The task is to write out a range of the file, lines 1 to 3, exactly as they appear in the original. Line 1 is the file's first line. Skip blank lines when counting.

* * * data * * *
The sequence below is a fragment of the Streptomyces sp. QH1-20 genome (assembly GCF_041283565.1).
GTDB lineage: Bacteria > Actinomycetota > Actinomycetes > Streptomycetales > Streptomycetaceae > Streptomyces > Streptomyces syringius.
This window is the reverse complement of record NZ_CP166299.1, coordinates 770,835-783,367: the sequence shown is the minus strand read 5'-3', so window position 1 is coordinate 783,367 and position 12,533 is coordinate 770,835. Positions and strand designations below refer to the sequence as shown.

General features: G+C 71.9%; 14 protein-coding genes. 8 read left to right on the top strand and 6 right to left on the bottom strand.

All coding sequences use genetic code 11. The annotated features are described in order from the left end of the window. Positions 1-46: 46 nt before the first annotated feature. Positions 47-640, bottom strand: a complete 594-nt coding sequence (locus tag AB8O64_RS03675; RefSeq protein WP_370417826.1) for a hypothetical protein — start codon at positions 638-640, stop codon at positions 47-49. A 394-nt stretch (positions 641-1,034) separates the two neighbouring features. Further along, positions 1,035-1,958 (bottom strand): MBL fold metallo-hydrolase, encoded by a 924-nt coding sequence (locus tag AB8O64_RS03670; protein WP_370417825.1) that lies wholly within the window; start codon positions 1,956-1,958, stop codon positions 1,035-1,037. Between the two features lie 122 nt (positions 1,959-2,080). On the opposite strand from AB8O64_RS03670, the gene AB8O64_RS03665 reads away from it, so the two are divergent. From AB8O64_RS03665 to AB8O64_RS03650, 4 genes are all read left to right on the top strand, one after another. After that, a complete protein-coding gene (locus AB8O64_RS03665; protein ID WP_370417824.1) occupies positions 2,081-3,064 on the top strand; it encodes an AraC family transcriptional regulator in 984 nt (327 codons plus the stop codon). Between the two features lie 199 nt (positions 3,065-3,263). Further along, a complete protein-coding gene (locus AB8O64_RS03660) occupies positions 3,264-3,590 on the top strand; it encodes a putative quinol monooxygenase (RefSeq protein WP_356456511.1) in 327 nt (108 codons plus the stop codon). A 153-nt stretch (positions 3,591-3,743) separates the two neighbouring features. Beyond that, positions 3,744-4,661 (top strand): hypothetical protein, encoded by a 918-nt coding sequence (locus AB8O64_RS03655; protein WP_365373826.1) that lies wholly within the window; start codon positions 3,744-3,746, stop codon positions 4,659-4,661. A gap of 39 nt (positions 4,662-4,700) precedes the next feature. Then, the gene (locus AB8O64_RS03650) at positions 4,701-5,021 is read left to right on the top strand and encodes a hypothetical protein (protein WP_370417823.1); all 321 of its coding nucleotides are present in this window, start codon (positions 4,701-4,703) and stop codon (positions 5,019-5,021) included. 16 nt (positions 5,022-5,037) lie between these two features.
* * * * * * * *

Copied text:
The sequence below is a fragment of the Streptomyces sp. QH1-20 genome (assembly GCF_041283565.1).
GTDB lineage: Bacteria > Actinomycetota > Actinomycetes > Streptomycetales > Streptomycetaceae > Streptomyces > Streptomyces syringius.
This window is the reverse complement of record NZ_CP166299.1, coordinates 770,835-783,367: the sequence shown is the minus strand read 5'-3', so window position 1 is coordinate 783,367 and position 12,533 is coordinate 770,835. Positions and strand designations below refer to the sequence as shown.